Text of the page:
informing a suspect of his right to terminate questioning does
not violate the Miranda doctrine.
Having concluded that Feliciano was effectively apprised of
his rights, we must determine whether he intended to exercise
these rights by his response of "No" to Singer's question
". . . do you still wish to answer inquiries that I will pose
to you?" Further, even if Feliciano did not intend to invoke
his right to remain silent, we must determine whether Singer
was required to cease questioning once he received an
apparently negative response.
Respondent asserts that Feliciano simply did not understand
the word "inquiries."*fn6
When the question was rephrased in more basic vocabulary,
using the word "questions" instead of "inquiries," Feliciano
understood and confirmed his desire to make a statement and
waive his right to remain silent. Feliciano now contends he
understood the word "inquiries," intended to invoke his right
to remain silent, and changed his answer on the second
exchange out of fear of the consequences if he did not
cooperate with Singer.
Petitioner's contention that his affirmative answer to
Singer's rephrasing of the question was the result of coercion
is not tenable. Feliciano maintains that the coercion came in
the form of an emotional, threatening outburst by Singer in
which he paced the room and "made faces" at Feliciano.
Petitioner contends that from these actions he could tell what
was in Singer's mind — that Singer wanted "to take me back to
the room and do some kind of physical force to make me
talk."*fn7 Feliciano's testimony as to Singer's actions and
his own reactions to Singer following the apparently negative
response do not comport with his further testimony that no time
elapsed between his answer of "No" and Singer's next question.
Rather, it is far more probable that Feliciano's limited
education has resulted in a restricted vocabulary.*fn8
Feliciano had shown every indication of cooperation prior to
this statement. Once the word "questions" was substituted for
the word "inquiries," he again showed complete cooperation. The
Court finds, therefore, that Feliciano did not intend to invoke
his right to remain silent with his initial response of "No."
Petitioner asserts, however, that once an apparently
negative response was uttered, Singer had a duty, under the
cases interpreting Miranda, to cease questioning and not resume
interrogation unless he gave Feliciano another set of Miranda
warnings. Petitioner argues that, as the Seventh Circuit
emphasized in United States v. Crisp, 435 F.2d 354 (7th Cir.
1970), cert. denied, 402 U.S. 947, 91 S.Ct. 1640, 29 L.Ed.2d
116 (1971), once the privilege of the fifth amendment has been
asserted, the interrogator must not disregard it by seeking to
unreasonably narrow its scope or have the suspect retract the
invocation. 435 F.2d at 357.
An important distinction exists, however, between the
instant case and Crisp. The petitioner in Crisp, rather than
answering with a single word, replied to the invitation to make
a statement in narrative form, saying that "he was not willing
to discuss any activities on his part concerning the
[Grunfield] bank robbery or any bank robbery in which he might
have been involved." Id. The Crisp court found that this answer
was not "in any manner ambiguous." Id. In contrast, while the
word Feliciano uttered was not ambiguous, the manner and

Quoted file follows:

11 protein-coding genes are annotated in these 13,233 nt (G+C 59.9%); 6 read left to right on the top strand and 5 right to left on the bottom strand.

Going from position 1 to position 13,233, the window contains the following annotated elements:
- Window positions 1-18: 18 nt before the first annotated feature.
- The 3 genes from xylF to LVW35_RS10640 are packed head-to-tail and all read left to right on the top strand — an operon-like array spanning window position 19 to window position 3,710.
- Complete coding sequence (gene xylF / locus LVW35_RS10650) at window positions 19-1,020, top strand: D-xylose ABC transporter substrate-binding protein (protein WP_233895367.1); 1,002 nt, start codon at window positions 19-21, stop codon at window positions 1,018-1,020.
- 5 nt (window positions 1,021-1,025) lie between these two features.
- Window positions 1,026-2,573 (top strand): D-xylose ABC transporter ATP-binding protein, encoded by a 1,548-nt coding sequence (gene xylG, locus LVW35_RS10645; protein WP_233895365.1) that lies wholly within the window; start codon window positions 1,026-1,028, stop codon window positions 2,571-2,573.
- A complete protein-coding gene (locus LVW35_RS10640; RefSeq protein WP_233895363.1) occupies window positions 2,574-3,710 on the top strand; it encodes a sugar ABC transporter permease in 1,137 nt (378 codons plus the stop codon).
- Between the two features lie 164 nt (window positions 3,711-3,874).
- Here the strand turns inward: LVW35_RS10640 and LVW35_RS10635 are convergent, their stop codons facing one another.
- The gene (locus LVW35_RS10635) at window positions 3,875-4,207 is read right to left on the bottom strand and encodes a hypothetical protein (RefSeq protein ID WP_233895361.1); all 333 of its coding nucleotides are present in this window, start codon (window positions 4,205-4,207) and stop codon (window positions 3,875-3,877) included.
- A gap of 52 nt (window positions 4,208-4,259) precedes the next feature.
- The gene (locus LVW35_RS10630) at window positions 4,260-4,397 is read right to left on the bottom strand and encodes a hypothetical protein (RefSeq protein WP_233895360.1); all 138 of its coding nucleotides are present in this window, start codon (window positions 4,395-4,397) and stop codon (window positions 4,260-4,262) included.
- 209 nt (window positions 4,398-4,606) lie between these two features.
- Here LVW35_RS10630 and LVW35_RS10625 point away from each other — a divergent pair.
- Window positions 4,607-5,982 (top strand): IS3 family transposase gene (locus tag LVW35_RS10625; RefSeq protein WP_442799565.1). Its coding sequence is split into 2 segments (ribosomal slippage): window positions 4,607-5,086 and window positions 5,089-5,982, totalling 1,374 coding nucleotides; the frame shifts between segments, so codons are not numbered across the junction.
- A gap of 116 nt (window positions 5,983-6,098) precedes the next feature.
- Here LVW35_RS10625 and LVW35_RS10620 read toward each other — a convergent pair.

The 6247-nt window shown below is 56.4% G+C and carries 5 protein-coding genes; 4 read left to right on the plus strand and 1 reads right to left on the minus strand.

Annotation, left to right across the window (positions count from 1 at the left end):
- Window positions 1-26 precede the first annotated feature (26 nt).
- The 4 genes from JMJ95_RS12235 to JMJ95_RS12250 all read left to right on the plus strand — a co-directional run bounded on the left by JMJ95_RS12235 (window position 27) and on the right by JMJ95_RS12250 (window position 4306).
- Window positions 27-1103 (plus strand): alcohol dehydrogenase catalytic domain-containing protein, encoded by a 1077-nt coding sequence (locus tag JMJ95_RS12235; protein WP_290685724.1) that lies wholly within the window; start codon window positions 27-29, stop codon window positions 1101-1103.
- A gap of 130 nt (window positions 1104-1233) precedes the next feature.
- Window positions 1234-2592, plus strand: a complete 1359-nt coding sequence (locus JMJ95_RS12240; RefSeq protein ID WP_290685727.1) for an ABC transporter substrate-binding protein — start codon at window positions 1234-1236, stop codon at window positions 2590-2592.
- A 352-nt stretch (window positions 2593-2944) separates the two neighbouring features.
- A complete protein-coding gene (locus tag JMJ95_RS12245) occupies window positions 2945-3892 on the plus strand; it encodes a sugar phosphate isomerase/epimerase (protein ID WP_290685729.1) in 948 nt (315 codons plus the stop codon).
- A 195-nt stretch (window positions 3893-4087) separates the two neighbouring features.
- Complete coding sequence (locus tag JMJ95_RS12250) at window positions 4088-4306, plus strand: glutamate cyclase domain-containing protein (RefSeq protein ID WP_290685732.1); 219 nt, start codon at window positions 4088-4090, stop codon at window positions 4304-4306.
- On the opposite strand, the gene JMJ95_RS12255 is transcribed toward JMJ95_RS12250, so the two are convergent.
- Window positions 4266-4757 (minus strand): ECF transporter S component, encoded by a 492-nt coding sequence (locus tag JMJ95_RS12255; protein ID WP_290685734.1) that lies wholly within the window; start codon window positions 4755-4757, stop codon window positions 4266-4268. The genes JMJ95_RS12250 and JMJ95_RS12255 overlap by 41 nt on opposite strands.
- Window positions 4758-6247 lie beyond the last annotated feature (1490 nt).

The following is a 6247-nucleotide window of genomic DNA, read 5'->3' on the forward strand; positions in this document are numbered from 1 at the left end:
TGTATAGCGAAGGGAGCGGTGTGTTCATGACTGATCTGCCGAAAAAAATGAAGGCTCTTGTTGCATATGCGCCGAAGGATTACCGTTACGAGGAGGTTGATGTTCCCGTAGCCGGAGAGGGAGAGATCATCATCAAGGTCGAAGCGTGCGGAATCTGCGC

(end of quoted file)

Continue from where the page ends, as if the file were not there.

context of his testimony created some ambiguity. Feliciano was
a cooperative subject who had made numerous affirmances of his
willingness to answer questions. It was reasonable for Singer
to wonder whether the "No" meant Feliciano had changed his mind
or whether it meant he misunderstood the question, particularly
in view of the fact that he had repeatedly stated immediately
prior to the exchange in question that he was willing to answer
Singer's questions on the record.
The Second Circuit was presented with a somewhat similar
situation in the case of Wilson v. Henderson, 584 F.2d 1185 (2d
Cir. 1978), cert. denied, 442 U.S. 945, 99 S.Ct.
2892, 61 L.Ed.2d 316 (1979). Wilson was arrested for a murder
and robbery occurring on July 4th. After being given the
standard Miranda warnings, Wilson was asked if he wished to
make a statement. He replied, "No." He was immediately asked,
"Well, would you care to tell me what you did on July 4th?"
Wilson replied, "Yes," and gave a statement that placed him at
the scene of the murder and robbery. He stated he had witnessed
the crime, but insisted that he fled the premises because he
was not personally involved and feared being blamed. 584 F.2d
at 1186-87. The statement was introduced at trial, along with
other evidence, and Wilson was subsequently convicted of murder
and the unlawful possession of a weapon. Id. at 1187. On
review, the Second Circuit concluded that Wilson's statement
was not coerced.
The Wilson court stated that Miranda "did not create a per se
proscription of indefinite duration upon any further
questioning" once a subject invoked his right to remain silent.
Id. The length of time between questioning although of
significance is not the controlling factor in determining a
fifth amendment violation. The pivotal question, rather, is
whether the individual's "will to resist was overborne by
persistent or coercive questions." Id. at 1189. Accordingly,
the Second Circuit decided that Crisp does not mandate that the
incriminating statements in the Wilson case be suppressed.
In the case before us, there is no evidence of persistent or
coercive questioning by either Assistant State's Attorney
Singer or the police officers in the face of statements by
Feliciano that he wished to remain silent. Indeed, there was
no need for such alleged persistence. Feliciano had answered
all previous questions and both Singer and the officers found
Feliciano to be totally cooperative. He had even assisted in
locating an additional suspect. Although Crisp requires that an
interrogator refrain from seeking the retraction of a subject's
apparent invocation of his fifth amendment rights, it is clear
that Singer's second question was not a request that Feliciano
retract his first answer. Rather, it was a request that he
clarify that answer. Thus, in light of all the circumstances
herein, Singer was not required, as a matter of law, to refrain
from asking Feliciano to clarify his earlier response.*fn9
For the reasons stated, respondent's motion for summary
judgment is granted and Feliciano's petition for a writ of
habeas corpus is denied. It is so ordered.